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Movie Review: Steven Soderbergh's "Logan Lucky" Is Smart, Funny and Charming

Starring Channing Tatum, Adam Driver, Seth McFarlane, Riley Keough, Katie Holmes, Katherine Waterston, Dwight Yoakam, Sebastian Stan, Fraah MacKenzie, Hillary Swank and Daniel Craig 
Written by Rebecca Blunt
Directed by Steven Soderbergh

Reviewed by Patrick Gibbs

 Out of Four

Steven Soderbergh's Ocean's 11 is was one most the most utterly satisfying and entertaining films of the early 2000's, and a big part of that came down to the simple fact that you had a group of tremendously talented people getting together to have a fun time telling a really solid story. The solid story part was what was missing from Ocean's 12 and 13, though both films had enough going for them to be enjoyable. But those films lacked any sense of passion, and were simply obligatory Hollywood sequels. But with Logan Lucky, Soderbergh has made a near perfect mirror image companion piece that's as blue collar/white trash as Ocean's was glitz and glamour. It can almost be called an unofficial spin off, and in many ways plays best if if tmyou think of it in those terms.

Jimmy (Channing Tatum) and Clyde Logan (Adam Driver)
Image Courtesy of Bleecker Street
Jimmy Logan (Channing Tatum) was once a very promising football player whose  career was cut short by an injury before it even truly began; Jimmy's brother, Clyde (Adam Driver) is an Iraq War veteran who lost part of his left arm. Rumor has it that there is a "Logan Family Curse", and  Jimmy's status a loser is only reinforced by the fact that his ex-wife, Bobbi Joe (Katie Holmes) has a new husband who is the wealthy owner of a car dealership. The only thing Jimmy has is his daughter, and when he learns that Bobbi Joe is planning on taking the girl to live in Lynchburg, that complicates his ability to spend time with her. But when Jimmy is laid off from his construction job at the Charlotte Motor Speedway due to liability issues regarding his permanent limp, that is the final straw.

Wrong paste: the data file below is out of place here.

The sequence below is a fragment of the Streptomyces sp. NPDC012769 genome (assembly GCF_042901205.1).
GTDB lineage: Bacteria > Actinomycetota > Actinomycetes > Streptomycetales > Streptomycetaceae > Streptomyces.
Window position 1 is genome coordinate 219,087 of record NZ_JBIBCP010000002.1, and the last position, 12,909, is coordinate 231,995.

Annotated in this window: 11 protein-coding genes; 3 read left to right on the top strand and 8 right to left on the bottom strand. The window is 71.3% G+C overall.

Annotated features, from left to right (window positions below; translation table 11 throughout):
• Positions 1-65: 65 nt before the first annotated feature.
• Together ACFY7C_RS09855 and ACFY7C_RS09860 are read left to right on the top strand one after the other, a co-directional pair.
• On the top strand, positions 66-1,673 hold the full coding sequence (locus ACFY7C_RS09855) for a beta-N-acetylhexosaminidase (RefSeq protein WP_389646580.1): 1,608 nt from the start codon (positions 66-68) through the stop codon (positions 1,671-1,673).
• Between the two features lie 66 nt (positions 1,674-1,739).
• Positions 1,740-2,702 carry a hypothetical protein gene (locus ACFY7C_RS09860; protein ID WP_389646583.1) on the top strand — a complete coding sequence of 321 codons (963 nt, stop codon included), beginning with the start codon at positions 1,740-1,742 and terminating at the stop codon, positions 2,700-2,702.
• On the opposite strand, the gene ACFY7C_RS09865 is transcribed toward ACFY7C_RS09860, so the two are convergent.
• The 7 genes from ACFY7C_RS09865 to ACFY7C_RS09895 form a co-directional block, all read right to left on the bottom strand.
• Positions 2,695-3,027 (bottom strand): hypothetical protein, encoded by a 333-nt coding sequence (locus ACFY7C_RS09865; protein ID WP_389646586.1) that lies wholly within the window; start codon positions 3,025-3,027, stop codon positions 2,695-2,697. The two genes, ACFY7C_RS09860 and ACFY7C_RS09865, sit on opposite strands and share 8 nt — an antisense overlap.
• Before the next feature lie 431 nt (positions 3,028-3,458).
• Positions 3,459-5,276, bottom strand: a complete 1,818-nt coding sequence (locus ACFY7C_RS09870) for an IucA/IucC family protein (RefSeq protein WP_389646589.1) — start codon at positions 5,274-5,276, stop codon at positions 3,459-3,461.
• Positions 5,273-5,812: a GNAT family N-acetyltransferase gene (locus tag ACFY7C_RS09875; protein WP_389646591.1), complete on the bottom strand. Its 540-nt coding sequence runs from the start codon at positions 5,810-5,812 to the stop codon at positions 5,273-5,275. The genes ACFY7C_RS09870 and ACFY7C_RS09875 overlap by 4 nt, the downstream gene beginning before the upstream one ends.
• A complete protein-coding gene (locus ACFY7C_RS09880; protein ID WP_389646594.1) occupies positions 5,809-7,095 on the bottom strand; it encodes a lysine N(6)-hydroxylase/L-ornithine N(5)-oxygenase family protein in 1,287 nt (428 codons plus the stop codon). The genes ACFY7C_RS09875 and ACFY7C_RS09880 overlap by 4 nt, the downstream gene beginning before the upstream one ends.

Jimmy talks Clyde into joining him in a desperate scheme: using his knowledge of the Speedway's new pneumatic system for moving money, the two will access the system during an upcoming car show, when security is lax, and siphon off the money. The brothers, and their little sister Mellie (Riley Keogh) decide to recruit Joe Bang (Daniel Craig, a celebrated safecracker, to help them execute the caper.  The problem is that Joe Bang is currently incarcerated. But that's only half the problem: due to construction being finished ahead of schedule, the timing of the heist has to move up a week, to the day of the Coca-Cola 6000 NASCAR race on Memorial Day Weekend. 

Daniel Craig as Joe Bang
Image Courtesy of Bleecker Street
The cast all show up in top form: Tatum has put on weight for the role and donned a very convincing low key southern accent, and is a far cry from the pretty boy non actor he once was, really making the most of his character. But he is overshadowed by Driver, who makes his every line hilarious without even trying, giving a performance that is going to rank as a genuine classic in his filmography. The two have terrific chemistry and are irresistible to watch, and the trio of the brothers and their sister are truly endearing (Keogh makes a very strong impression.). Add to that a wonderfully silly comic turn by Daniel Craig in a role that's a total 180 from James Bond and full of scenery chewing fun without ever being too much, and you have a great recipe for fun, even before you add all of the other great ensemble turns ranging from Seth McFarlane to Hillary Swank. The standout may be the always reliable Dwight Yoakam as the Prison Warden, though that is is in no small part to him being given the funniest scene of the year so far.  

The clever script (credited to Rebecca Blunt, though there has been a good deal of talk that no such person exists and it is a pseudonym) is as smart as it is whimsical. And Soderbergh has wisely embraced the Ocean's feel, bringing back composer David Holmes going for the same feel all around, while adding enough freshness to give it a solid life of its own, including some very genuine heart added by the relationship between Jimmy and his daughter (Farrah MacKenzie.). Soderbergh the cinematographer and editor also brings his A-game, whatever names he is using on the credits. 

Logan Lucky is the perfect lightweight buffer between the summer action blockbusters season and the more serious fare of the fall season. It may not be a truly great film, but it's a very good one, and if it's not on your must see list, you're missing out.

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